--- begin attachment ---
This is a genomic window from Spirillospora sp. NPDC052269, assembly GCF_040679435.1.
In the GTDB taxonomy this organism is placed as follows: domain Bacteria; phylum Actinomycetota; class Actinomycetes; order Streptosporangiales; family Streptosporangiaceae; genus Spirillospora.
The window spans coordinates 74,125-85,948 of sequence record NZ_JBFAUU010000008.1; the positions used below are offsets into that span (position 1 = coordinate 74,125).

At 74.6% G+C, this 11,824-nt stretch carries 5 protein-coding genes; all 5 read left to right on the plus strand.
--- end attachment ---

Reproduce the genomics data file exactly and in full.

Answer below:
This is a genomic window from Spirillospora sp. NPDC052269, assembly GCF_040679435.1.
In the GTDB taxonomy this organism is placed as follows: domain Bacteria; phylum Actinomycetota; class Actinomycetes; order Streptosporangiales; family Streptosporangiaceae; genus Spirillospora.
The window spans coordinates 74,125-85,948 of sequence record NZ_JBFAUU010000008.1; the positions used below are offsets into that span (position 1 = coordinate 74,125).

At 74.6% G+C, this 11,824-nt stretch carries 5 protein-coding genes; all 5 read left to right on the plus strand.